The following is a guest post by theater historian Jennifer Ashley Tepper, the creative and programming director at Feinstein’s/54 Below, a Broadway supper club in New York City. From October 9 to 14, the club will present “The Jonathan Larson Project,” a concert of previously unheard work by the late composer and playwright. Tepper, who conceived of the concert and directs it, writes here about how she found inspiration in the Library’s Jonathan Larson Collection. Tepper is also author of “The Untold Stories of Broadway” book series, producer of the musical “Be More Chill” and historian-consultant for the upcoming movie “Tick, Tick … BOOM,” based on Larson’s autobiographical musical. An expanded version of this post first appeared on “In the Muse,” the Library’s performing arts blog.
Tepper’s April 1999 Bat Mitzvah sign-in board featured her popping out of a pile of playbills for the Jonathan Larson musical “Rent.”
I grew up inspired by Jonathan Larson’s musicals. Even as a teenager living in Boca Raton, Florida, I identified deeply with his ideals: with his unwavering dedication to art made from the heart, with his passion for bringing musical theater to a new generation, with the devotion to friendship and community layered into all of his work – and of course, with his undeniable genius in channeling all of this into characters, stories and songs that have changed the world.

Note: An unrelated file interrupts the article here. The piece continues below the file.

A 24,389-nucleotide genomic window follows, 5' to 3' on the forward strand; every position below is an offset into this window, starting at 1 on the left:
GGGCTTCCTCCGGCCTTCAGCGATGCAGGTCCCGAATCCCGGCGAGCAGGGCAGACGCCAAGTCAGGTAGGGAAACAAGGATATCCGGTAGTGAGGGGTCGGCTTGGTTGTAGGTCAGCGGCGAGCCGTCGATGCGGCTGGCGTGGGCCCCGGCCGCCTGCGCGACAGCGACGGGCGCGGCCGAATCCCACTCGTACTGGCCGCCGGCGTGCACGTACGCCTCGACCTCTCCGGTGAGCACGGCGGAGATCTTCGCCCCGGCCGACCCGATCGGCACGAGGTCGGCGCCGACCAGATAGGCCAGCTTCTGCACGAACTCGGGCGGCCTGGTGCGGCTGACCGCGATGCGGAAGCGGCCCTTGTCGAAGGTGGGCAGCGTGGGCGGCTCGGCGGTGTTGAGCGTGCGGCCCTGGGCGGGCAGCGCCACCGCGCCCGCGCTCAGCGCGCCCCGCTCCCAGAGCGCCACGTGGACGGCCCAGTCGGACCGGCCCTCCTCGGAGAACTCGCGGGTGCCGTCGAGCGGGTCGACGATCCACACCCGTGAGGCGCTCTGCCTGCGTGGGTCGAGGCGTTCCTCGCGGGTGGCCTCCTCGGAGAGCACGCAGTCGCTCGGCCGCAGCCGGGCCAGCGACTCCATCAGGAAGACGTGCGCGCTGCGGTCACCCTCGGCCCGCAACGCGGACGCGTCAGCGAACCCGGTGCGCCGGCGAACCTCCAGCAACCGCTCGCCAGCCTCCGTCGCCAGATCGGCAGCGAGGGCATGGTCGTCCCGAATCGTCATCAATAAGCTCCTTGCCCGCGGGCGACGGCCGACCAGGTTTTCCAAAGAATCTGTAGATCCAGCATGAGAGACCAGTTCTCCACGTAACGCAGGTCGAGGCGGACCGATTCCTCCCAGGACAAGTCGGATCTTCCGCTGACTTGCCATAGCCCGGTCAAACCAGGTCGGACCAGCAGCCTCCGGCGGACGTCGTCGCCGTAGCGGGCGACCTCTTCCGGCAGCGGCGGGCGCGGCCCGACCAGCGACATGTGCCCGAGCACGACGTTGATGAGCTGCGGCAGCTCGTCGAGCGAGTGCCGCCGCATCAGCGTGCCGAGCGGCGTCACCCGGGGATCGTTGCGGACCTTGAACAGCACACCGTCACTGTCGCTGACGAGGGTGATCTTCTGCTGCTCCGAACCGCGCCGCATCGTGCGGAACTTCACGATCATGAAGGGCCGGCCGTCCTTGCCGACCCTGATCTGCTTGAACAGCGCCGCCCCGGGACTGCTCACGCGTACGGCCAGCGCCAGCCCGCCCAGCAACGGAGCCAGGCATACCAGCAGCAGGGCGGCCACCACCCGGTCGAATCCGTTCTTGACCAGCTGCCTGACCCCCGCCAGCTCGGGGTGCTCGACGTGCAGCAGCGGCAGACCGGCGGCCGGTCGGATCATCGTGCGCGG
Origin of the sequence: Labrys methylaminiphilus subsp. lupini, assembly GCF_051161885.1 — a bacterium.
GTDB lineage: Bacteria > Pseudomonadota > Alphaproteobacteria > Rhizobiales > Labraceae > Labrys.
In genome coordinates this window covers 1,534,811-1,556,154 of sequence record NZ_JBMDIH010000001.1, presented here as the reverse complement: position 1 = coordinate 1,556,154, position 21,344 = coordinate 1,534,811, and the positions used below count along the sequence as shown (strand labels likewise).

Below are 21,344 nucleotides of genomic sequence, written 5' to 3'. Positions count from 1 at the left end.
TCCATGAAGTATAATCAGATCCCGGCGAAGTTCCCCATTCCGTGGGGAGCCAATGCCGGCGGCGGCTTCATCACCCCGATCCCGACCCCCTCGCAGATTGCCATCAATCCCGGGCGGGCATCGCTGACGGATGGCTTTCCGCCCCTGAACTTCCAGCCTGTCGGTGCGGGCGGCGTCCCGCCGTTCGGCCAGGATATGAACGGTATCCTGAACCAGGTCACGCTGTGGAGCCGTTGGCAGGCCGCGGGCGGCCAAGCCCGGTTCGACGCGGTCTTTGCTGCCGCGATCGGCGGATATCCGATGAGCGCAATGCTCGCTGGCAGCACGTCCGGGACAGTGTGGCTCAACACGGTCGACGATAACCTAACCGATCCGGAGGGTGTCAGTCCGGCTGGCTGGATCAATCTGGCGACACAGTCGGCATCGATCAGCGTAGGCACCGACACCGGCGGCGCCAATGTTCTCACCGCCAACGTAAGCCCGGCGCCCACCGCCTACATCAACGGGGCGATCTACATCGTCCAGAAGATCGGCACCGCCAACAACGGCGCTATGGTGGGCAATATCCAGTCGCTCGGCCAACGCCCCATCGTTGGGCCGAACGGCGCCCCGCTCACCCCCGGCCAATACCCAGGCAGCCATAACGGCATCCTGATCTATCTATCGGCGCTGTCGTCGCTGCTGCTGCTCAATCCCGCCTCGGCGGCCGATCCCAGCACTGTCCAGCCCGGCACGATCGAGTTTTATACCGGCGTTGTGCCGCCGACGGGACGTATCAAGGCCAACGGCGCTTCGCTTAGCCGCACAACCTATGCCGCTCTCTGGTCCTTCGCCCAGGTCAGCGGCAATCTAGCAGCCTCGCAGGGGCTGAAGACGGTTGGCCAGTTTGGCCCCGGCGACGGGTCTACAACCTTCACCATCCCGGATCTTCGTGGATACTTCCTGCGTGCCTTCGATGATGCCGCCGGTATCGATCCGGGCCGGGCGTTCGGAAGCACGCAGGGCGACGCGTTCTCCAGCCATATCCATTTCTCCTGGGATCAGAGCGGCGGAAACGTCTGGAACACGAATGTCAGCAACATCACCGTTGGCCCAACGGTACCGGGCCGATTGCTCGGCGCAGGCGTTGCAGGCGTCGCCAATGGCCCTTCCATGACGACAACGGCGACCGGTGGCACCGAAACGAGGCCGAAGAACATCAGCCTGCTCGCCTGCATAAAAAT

When my close friend Jason SweetTooth Williams was appearing in “Freaky Friday” in Washington, D.C., in fall 2016, I went to visit him and spent a day at the Library of Congress, immersed in the Jonathan Larson Collection.
I have worked as a theater historian for almost a decade now, and nothing has knocked me out quite like this collection did that day.
There were hundreds of hours of audio recordings and hundreds of files of written material: each one incredible. I sat at the Library that day feeling like the little mermaid in her grotto, marveling at treasures galore from a time and place I longed to transport myself to: Jonathan Larson’s world.